I have a friend who is gorgeous.  When we go out people stare at her – she is that beautiful, and she always looks great.  But when I “tag” a picture of her on Facebook, she instantly un-tags herself if it isn’t what she considers a perfect picture.  She drives me nuts with this.  Then I realized that I do the same thing.  I really don’t care what I look like or what people think of me in real life, but on Facebook, I care a great deal.  Why is that?

The whole population would really be a lot better looking if we put the same amount of effort in ourselves as we do on our FB profile picture.

Myself included.

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Filed under adult education, Alicia Legg, Continuing Education, No Adult Left Behind

ScareMeNots!

Where have you been?

You must be thinking – hey, Alicia!  Where the heck have you been?  Whatcha been up to?

I am excited to announce that I have just become part of something pretty cool.  I am the newest member of the ScareMeNot team.

And this is how this beautiful tale unfolded:  I have to create a “capstone” in order to graduate.  This is where we pull together all that we have learned in the master’s program into one large project to showcase our newly acquired knowledge.    

So my awesome professor (to whom I owe my second born – I can’t part with the first) introduced me to her friend who created ScareMeNots.  Maybe I could help them and somehow craft a capstone out of it.

The website said they were Monster’s for your Monsters – something you could give to your child as a protector of night-time fears.  Sounded like a good concept. 

Then they gave me a couple of these monsters to bring home to my son.  This is the child who has been driving my husband and I completely bonkers at bedtime because he is afraid of things lurking in the dark.  My son instantly loved these cuddly guys.  When he went to bed that night with a firm grip on Guardian Gus and Knockout Ned he didn’t say a word about the room being too dark.  Ten minutes later, he was asleep like a baby.  And so it went each night as our collection of ScareMeNots continued to grow.

Do something for me, I will be grateful.  Help my son in some way, hell I’m yours forever. 

And that is how ScareMeNots became my new religion. 

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It really helps that I absolutely love every member of the team. I feel like an adopted member of their family.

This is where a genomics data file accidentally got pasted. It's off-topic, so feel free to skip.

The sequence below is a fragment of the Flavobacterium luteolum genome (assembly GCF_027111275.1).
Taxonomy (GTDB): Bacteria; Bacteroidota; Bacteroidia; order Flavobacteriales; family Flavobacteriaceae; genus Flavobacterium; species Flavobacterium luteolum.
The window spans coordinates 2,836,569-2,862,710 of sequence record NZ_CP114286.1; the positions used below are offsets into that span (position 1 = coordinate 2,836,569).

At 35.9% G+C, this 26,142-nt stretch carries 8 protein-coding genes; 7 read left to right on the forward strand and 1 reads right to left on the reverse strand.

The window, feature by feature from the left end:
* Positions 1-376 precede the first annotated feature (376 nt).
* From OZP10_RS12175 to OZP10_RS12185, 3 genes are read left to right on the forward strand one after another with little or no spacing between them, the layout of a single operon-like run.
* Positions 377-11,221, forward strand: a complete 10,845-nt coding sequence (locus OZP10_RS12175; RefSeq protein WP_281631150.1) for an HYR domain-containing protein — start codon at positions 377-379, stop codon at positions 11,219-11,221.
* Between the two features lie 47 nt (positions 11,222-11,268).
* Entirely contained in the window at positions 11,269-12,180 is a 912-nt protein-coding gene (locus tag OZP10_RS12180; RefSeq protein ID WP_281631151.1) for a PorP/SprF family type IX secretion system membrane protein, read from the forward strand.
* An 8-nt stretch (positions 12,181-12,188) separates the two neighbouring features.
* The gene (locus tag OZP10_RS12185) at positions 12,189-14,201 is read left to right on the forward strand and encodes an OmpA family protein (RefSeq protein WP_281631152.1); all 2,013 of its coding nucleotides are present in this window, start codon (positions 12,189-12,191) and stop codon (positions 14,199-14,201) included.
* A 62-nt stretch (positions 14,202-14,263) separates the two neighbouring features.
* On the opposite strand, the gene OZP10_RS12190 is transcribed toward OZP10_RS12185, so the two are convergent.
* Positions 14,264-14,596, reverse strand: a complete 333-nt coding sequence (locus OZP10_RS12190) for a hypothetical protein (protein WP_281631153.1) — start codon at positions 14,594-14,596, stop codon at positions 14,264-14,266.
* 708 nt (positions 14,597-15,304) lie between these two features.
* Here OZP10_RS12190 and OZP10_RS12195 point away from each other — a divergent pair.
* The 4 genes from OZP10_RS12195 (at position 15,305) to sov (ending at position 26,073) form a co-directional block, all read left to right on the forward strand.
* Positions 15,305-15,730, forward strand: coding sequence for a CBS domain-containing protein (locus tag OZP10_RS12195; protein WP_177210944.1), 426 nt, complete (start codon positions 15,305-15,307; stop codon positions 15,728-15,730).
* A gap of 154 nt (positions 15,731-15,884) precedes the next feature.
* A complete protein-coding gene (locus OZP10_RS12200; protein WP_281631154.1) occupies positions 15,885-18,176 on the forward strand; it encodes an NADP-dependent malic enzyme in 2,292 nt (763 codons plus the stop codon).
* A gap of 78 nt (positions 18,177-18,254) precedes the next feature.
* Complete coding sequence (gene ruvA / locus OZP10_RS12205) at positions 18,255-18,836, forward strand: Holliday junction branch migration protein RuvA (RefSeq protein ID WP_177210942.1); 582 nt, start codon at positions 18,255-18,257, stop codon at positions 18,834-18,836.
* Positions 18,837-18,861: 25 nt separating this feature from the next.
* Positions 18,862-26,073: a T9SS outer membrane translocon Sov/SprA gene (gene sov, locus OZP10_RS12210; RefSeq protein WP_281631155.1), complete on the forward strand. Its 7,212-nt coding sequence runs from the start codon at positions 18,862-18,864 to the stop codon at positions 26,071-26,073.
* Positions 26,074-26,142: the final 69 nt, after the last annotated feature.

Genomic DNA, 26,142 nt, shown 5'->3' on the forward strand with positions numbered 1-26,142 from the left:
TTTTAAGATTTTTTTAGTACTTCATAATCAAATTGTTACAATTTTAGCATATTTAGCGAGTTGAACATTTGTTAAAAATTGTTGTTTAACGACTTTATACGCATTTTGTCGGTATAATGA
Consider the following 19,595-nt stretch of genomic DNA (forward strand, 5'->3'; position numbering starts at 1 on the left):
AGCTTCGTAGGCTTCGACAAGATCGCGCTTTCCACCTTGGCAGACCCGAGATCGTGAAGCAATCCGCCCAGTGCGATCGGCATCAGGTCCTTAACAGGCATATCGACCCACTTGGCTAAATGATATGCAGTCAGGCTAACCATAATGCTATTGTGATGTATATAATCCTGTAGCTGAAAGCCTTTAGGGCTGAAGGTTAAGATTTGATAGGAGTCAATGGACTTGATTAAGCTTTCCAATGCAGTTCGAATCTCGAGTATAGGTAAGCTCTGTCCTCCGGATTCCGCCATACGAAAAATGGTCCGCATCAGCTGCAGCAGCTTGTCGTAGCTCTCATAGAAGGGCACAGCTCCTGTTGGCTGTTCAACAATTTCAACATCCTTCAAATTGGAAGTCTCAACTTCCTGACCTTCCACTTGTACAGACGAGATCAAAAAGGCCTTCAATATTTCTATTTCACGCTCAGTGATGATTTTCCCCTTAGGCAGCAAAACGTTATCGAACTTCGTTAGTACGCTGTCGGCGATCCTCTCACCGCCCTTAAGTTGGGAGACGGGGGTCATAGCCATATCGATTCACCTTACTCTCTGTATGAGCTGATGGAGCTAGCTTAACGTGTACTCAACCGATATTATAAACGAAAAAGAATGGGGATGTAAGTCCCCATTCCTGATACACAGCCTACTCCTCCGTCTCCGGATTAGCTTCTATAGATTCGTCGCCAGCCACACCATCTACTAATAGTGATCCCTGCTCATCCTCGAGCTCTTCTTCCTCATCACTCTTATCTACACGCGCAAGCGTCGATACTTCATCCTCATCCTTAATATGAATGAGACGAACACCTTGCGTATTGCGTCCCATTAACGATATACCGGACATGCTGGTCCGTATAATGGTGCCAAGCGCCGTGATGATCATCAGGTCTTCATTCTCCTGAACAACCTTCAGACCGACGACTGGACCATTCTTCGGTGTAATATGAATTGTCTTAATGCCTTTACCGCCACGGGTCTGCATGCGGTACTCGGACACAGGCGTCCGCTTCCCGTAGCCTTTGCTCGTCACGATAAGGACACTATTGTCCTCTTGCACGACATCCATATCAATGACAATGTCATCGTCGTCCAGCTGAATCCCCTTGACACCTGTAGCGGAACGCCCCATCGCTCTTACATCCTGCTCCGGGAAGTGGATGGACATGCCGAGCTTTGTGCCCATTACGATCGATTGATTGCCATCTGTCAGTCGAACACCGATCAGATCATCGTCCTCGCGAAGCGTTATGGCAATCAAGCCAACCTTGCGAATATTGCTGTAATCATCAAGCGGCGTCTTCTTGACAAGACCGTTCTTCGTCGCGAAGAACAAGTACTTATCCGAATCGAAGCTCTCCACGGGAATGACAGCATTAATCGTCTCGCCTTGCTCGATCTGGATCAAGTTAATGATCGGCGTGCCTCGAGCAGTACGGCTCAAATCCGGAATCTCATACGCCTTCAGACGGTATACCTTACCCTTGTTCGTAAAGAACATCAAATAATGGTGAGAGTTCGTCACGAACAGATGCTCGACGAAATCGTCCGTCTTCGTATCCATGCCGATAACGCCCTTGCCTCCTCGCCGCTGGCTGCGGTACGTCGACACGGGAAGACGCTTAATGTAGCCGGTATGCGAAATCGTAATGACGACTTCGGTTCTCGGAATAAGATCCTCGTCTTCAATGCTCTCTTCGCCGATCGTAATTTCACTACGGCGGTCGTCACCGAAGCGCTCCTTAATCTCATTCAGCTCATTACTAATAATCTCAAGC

Here is the coolest part.  Mark my words now – this is going to be the next big thing. Each day we are planning and strategizing the future of the ScareMeNots and I get to be a part of it!

One of the team members is the former Creative Director of Warner Brothers and DC Comics.  He is responsible for everything BATMAN for the last ten years.  And I get to work with him! 

We will be creating bedtime stories called ScareMeNot Bedtime “Tails”, Twitter “Tails”, and so much more. 

Recently I have thought to myself;  I get to work with really great people (one of whom is a superhero) and do something I love.  Can someone pinch me? 

Follow us on Facebook and Twitter because soon we are going to be announcing the launch and man you won’t want to miss it.

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Filed under adult education, Alicia Legg, Continuing Education, No Adult Left Behind, ScareMeNot

A sure fire way to win a Pulitzer Prize

In our journalism class, our professor asked an ethical question:

If you were a journalist and saw a man set himself on fire, would you help him or would you record the story?

WHAT?!!  Is this even a question?

Apparently it is.  Some journalists will capture a story without helping a victim and do so without the slightest regret.  Based on the discussion that ensued after the question was posed, it seems that this practice is quite common.  The examples of these horrific acts were numerous.

Are these people human?  Is this what it has come to?  If I want to be successful journalist and win a prestigious award, I would not interfere with a person who needs immediate help.  I would stand by, record the suffering, watch the death while cold blood pumps through my heart in my empty tin chest just so I can further my career. 

There should be a human cruelty law against this practice.  It’s sickening.

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Filed under adult education, Alicia Legg, Continuing Education, No Adult Left Behind

The walk of an angry, premenstrual psychopath

Last week I became a published journalist!  Woot, woot!  An article I wrote ended up on the Times Union website.  Very exciting.  It was no easy task.

A story I had read really got me irritated.  Here is the article. It seems that my fellow Saint Rose students are suspected of repeatedly damaging school property to keep a shortcut intact.